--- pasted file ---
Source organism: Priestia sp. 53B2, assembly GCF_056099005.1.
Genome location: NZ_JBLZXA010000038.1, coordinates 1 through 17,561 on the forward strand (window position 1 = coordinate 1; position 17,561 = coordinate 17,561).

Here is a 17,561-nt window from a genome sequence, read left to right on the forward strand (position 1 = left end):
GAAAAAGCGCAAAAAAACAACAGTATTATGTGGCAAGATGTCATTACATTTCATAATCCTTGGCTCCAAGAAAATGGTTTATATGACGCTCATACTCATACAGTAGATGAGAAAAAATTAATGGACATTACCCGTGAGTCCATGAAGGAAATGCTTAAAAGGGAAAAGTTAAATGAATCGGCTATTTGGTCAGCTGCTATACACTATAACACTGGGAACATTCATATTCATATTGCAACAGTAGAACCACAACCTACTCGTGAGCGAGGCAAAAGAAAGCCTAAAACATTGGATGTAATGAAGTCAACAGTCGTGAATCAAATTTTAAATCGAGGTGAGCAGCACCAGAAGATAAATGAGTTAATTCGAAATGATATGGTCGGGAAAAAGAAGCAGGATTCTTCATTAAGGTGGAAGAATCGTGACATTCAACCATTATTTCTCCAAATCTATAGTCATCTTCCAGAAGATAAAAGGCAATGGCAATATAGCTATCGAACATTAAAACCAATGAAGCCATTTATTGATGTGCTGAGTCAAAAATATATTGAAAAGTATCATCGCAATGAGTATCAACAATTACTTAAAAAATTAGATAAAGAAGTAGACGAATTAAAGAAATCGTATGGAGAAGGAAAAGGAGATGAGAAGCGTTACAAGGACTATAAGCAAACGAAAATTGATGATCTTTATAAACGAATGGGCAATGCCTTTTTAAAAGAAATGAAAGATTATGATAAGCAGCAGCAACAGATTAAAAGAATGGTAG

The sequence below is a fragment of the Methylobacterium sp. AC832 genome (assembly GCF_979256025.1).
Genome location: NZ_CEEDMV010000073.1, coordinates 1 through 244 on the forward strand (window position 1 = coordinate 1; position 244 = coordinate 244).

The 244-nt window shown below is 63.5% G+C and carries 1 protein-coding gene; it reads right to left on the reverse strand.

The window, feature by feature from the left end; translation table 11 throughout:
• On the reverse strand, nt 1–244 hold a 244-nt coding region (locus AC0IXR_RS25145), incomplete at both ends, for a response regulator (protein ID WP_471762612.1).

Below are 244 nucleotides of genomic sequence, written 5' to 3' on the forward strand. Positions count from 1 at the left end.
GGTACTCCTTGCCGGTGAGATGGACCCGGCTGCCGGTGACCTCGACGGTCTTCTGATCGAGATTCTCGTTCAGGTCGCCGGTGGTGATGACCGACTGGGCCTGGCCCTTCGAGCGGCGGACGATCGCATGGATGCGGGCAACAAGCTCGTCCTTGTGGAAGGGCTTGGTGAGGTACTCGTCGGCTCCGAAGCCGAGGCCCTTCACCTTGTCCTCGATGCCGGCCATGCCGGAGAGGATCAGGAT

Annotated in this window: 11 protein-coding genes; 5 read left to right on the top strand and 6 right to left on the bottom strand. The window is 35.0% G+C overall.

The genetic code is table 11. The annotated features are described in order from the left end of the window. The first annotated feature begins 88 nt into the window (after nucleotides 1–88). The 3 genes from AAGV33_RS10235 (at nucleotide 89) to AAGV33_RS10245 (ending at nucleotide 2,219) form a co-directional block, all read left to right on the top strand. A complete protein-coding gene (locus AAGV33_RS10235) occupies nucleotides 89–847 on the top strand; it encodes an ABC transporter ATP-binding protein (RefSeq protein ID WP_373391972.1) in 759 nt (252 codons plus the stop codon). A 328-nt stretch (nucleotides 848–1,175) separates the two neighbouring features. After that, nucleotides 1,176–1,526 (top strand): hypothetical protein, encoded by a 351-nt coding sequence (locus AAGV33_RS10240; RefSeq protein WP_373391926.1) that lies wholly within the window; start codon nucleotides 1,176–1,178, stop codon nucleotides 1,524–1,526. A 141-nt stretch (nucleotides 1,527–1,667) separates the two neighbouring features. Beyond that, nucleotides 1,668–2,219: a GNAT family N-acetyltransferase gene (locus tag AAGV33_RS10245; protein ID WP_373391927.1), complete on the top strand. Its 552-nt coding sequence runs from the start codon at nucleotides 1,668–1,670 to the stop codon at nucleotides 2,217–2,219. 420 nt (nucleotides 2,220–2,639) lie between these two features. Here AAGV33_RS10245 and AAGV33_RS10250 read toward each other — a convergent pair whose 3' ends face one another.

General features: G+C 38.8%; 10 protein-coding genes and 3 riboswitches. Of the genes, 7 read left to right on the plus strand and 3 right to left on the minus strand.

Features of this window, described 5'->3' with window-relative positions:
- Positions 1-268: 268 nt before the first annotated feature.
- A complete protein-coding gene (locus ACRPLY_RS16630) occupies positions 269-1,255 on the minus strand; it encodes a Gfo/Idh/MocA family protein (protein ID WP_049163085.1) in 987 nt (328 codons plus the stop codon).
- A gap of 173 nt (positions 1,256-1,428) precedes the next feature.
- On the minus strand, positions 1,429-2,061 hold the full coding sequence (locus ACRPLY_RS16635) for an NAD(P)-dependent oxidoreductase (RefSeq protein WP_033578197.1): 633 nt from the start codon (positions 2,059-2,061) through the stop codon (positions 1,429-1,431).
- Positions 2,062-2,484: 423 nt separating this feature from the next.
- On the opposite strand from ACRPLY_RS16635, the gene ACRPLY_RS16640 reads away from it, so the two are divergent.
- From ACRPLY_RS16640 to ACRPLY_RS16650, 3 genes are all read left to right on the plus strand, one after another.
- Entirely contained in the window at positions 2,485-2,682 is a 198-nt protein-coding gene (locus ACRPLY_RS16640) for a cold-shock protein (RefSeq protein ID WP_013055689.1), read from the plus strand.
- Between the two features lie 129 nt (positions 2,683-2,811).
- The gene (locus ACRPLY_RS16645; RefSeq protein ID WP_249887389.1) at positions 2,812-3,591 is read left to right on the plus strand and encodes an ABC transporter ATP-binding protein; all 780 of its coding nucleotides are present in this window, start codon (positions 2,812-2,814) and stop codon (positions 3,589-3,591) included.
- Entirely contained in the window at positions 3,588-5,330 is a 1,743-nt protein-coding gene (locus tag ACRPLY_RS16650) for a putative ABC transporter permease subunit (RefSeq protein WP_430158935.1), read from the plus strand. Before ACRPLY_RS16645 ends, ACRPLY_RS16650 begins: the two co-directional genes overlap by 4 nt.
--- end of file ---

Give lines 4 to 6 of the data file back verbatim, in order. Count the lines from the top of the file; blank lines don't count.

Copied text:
GAAAAAGCGCAAAAAAACAACAGTATTATGTGGCAAGATGTCATTACATTTCATAATCCTTGGCTCCAAGAAAATGGTTTATATGACGCTCATACTCATACAGTAGATGAGAAAAAATTAATGGACATTACCCGTGAGTCCATGAAGGAAATGCTTAAAAGGGAAAAGTTAAATGAATCGGCTATTTGGTCAGCTGCTATACACTATAACACTGGGAACATTCATATTCATATTGCAACAGTAGAACCACAACCTACTCGTGAGCGAGGCAAAAGAAAGCCTAAAACATTGGATGTAATGAAGTCAACAGTCGTGAATCAAATTTTAAATCGAGGTGAGCAGCACCAGAAGATAAATGAGTTAATTCGAAATGATATGGTCGGGAAAAAGAAGCAGGATTCTTCATTAAGGTGGAAGAATCGTGACATTCAACCATTATTTCTCCAAATCTATAGTCATCTTCCAGAAGATAAAAGGCAATGGCAATATAGCTATCGAACATTAAAACCAATGAAGCCATTTATTGATGTGCTGAGTCAAAAATATATTGAAAAGTATCATCGCAATGAGTATCAACAATTACTTAAAAAATTAGATAAAGAAGTAGACGAATTAAAGAAATCGTATGGAGAAGGAAAAGGAGATGAGAAGCGTTACAAGGACTATAAGCAAACGAAAATTGATGATCTTTATAAACGAATGGGCAATGCCTTTTTAAAAGAAATGAAAGATTATGATAAGCAGCAGCAACAGATTAAAAGAATGGTAG

The sequence below is a fragment of the Methylobacterium sp. AC832 genome (assembly GCF_979256025.1).
Genome location: NZ_CEEDMV010000073.1, coordinates 1 through 244 on the forward strand (window position 1 = coordinate 1; position 244 = coordinate 244).